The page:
What are Google’s Knowledge Algorithms?
Google’s Knowledge Algorithms are responsible for curating information for its Knowledge Graphs (its machine-readable encyclopaedias) and Knowledge Panels (the visible representation of those “encyclopaedias” in Google SERPs).
Kalicube has identified three Knowledge Algorithms of Google that are responsible for curating information for its Knowledge Graphs and Knowledge Panels.
- The Knowledge Extraction Algorithm
- The Knowledge Panel Algorithm
- The Knowledge Vault Algorithm
What are the three Knowledge Algorithms of Google?
The three Knowledge Algorithms of Google are the Knowledge Extraction Algorithm, Knowledge Panel Algorithm and Knowledge Vault Algorithm.
The Knowledge Extraction Algorithm
The Knowledge Extraction Algorithm annotates the information Googlebot inserts into the web index. It loves structured data: Schema markup, HTML tables, headings and Semantic HTML5 for example. When structure isn’t in place, it attempts to create structured data from (mostly) unstructured online content.
The Knowledge Panel Algorithm
The Knowledge Panel Algorithm builds Knowledge Panels on Google SERPs. The Knowledge Panel Algorithm determines what information it can show that is a factual summary of the Entity. Its ultimate aim is to provide Google’s user with a simple, factual summary about the entity that saves the user the time of clicking on multiple links to research.
The Knowledge Vault Algorithm
The Knowledge Vault Algorithm adds information (hopefully facts) to the Main Knowledge Graph (aka the Knowledge Vault). The ultimate aim for Google is to “understand the world” by filling this Knowledge Vault with all the facts about everything. Our job is to feed this algorithm with corroborated facts about entities.
How Often Do Google’s Knowledge Algorithms Update?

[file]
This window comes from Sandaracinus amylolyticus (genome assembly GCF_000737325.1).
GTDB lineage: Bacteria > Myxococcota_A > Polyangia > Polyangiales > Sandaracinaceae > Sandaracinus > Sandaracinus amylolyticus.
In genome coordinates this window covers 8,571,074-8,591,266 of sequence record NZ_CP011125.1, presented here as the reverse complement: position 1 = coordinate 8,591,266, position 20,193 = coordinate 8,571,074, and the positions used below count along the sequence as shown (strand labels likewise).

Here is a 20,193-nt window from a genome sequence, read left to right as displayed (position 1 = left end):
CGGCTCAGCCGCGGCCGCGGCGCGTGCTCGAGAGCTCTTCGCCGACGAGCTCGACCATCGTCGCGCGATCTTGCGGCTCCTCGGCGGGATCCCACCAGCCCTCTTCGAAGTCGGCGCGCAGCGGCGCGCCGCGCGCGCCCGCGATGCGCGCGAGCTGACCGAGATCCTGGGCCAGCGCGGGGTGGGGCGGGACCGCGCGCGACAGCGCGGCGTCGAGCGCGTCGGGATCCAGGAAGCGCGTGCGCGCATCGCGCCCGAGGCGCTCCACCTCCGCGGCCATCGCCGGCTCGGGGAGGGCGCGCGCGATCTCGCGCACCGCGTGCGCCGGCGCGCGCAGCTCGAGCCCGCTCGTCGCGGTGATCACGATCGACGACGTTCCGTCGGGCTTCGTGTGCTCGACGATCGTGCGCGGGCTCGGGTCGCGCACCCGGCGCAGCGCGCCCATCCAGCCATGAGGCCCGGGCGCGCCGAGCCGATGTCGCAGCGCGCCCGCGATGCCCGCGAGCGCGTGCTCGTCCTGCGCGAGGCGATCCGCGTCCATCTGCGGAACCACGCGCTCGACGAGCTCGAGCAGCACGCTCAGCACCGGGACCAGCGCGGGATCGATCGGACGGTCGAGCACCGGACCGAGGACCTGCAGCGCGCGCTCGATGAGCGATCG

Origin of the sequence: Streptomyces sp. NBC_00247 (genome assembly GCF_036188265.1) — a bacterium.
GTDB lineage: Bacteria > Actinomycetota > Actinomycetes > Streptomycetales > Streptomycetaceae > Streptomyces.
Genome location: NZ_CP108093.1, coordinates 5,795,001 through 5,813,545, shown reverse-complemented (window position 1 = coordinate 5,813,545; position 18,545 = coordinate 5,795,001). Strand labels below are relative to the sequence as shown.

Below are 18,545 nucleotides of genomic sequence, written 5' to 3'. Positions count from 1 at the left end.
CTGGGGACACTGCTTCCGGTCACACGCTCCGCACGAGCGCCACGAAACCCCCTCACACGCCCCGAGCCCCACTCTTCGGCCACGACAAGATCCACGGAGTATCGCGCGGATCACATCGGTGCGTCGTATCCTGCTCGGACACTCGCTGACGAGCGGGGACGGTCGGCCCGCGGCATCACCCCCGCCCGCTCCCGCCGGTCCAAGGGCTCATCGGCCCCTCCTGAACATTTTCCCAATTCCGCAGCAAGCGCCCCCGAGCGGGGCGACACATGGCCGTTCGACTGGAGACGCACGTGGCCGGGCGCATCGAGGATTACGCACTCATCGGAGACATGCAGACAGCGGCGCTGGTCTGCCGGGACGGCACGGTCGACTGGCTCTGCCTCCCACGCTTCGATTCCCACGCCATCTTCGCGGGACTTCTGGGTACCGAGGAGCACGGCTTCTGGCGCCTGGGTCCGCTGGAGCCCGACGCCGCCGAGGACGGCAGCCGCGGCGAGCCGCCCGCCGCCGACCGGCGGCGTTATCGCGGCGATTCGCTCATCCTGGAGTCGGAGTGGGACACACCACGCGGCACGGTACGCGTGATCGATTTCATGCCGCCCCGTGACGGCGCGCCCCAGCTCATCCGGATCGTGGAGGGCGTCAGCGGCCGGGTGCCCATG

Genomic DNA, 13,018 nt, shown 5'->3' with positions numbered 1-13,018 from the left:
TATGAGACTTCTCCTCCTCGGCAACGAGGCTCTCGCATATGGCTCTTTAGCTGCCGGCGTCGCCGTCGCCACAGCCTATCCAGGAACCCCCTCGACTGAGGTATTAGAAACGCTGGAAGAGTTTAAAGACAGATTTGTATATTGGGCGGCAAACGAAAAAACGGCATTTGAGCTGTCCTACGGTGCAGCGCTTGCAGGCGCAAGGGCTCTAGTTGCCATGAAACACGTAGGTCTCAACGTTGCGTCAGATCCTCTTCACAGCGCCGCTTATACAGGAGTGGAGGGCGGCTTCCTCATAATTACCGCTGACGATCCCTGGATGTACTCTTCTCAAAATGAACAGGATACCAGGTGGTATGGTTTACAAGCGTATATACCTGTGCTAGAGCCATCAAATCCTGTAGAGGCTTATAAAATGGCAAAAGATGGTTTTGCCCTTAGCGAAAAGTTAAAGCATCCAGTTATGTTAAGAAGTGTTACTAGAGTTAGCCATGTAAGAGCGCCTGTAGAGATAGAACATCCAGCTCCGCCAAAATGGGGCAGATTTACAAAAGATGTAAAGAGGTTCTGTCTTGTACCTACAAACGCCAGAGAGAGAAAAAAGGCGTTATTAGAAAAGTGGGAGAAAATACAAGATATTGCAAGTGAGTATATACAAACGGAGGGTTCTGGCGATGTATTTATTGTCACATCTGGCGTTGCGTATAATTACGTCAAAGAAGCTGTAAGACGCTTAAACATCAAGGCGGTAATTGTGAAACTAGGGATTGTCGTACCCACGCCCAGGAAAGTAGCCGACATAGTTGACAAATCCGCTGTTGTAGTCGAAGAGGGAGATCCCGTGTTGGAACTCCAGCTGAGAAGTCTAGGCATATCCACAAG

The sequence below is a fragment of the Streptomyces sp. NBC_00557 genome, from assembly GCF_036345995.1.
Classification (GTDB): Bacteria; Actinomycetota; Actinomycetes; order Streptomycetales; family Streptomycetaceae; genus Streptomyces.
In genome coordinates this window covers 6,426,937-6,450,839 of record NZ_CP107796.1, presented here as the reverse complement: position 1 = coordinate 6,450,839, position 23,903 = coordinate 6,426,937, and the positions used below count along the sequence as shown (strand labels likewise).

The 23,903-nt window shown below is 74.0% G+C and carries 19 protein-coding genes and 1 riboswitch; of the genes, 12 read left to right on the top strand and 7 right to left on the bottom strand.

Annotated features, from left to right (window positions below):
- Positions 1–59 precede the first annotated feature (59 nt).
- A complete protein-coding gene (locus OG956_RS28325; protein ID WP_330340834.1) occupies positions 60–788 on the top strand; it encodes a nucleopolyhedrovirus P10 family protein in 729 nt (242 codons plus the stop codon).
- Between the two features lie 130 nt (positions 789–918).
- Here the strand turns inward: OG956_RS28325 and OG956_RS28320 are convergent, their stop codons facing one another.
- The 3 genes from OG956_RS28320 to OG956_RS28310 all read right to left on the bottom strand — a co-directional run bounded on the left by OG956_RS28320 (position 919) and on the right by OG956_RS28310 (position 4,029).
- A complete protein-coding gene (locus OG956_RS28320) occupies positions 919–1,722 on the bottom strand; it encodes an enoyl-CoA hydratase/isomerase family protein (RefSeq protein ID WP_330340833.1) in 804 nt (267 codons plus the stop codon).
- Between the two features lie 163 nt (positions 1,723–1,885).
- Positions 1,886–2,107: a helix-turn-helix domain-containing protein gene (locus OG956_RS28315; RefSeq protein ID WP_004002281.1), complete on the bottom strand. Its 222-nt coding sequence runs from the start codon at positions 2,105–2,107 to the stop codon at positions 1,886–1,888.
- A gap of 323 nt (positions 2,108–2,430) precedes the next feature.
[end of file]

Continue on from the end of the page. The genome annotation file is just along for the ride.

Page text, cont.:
Google’s Knowledge Algorithms are updated regularly. Like the core algorithm, the Knowledge Algorithms that build Google’s understanding of the world and add content to Knowledge Panels are updated regularly both with algorithmic “tweaks” by Google engineers and by injection of corrective and supportive training data.
The Knowledge Panel Course on the Kalicube Academy explains how each of these three algorithms function and what you can do to take best advantage of them.
How Do Google’s Knowledge Algorithms Fit Into Brand SERP Optimisation and Knowledge Panel Management?
Google’s Knowledge Algorithms are key to Google’s understanding and its representation of that understanding in the SERPs.
They interpret the contents of web pages, build the contents of Knowledge Panels and determine the contents of the Knowledge Vault.
Since the contents of your Brand SERP is determined by Google’s understanding of you, your offers and your relationship with your audience, that makes Google’s Knowledge Algorithms absolutely fundamental to both the Left Rail and Right Rail of your Brand SERP.
All three major Knowledge Algorithms will hugely affect your Brand SERP, short, medium and long term.